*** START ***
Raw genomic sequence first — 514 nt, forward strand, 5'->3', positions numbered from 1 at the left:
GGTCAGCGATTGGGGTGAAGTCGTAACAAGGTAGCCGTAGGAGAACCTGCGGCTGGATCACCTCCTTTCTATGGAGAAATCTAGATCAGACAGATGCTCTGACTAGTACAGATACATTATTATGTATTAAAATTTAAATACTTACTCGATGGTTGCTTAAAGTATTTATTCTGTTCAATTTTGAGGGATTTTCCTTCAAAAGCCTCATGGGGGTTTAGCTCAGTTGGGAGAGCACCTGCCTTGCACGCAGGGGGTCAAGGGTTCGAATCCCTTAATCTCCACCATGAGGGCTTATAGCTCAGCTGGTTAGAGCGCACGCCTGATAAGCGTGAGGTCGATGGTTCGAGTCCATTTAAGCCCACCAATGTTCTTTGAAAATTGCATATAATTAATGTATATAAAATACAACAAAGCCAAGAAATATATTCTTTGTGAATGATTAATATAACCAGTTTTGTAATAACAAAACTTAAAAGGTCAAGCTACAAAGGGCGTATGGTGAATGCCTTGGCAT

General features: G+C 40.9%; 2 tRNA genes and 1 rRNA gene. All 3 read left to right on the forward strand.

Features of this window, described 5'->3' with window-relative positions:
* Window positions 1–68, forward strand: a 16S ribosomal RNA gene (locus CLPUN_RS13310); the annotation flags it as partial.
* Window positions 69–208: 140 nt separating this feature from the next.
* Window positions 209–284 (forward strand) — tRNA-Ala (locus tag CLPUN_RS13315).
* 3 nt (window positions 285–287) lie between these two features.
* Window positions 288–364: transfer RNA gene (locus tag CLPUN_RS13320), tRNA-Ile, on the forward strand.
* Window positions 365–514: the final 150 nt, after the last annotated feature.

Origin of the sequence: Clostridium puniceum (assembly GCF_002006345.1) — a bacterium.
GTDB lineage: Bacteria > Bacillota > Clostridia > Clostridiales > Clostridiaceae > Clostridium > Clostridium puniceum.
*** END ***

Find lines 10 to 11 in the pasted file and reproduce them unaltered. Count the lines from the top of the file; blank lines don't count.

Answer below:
* Window positions 365–514: the final 150 nt, after the last annotated feature.

Origin of the sequence: Clostridium puniceum (assembly GCF_002006345.1) — a bacterium.